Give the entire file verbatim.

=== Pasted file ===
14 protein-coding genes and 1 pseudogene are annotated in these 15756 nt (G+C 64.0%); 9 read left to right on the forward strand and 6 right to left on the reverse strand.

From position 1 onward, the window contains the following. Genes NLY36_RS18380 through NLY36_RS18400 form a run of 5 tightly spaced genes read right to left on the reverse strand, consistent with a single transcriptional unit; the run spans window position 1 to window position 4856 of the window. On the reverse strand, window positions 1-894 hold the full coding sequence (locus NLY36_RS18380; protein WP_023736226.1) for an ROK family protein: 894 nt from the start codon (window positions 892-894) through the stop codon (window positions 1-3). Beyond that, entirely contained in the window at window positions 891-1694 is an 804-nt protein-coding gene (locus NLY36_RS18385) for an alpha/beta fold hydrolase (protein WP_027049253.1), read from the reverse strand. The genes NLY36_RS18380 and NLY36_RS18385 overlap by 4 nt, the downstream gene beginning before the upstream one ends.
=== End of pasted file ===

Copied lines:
14 protein-coding genes and 1 pseudogene are annotated in these 15756 nt (G+C 64.0%); 9 read left to right on the forward strand and 6 right to left on the reverse strand.

From position 1 onward, the window contains the following. Genes NLY36_RS18380 through NLY36_RS18400 form a run of 5 tightly spaced genes read right to left on the reverse strand, consistent with a single transcriptional unit; the run spans window position 1 to window position 4856 of the window. On the reverse strand, window positions 1-894 hold the full coding sequence (locus NLY36_RS18380; protein WP_023736226.1) for an ROK family protein: 894 nt from the start codon (window positions 892-894) through the stop codon (window positions 1-3). Beyond that, entirely contained in the window at window positions 891-1694 is an 804-nt protein-coding gene (locus NLY36_RS18385) for an alpha/beta fold hydrolase (protein WP_027049253.1), read from the reverse strand. The genes NLY36_RS18380 and NLY36_RS18385 overlap by 4 nt, the downstream gene beginning before the upstream one ends.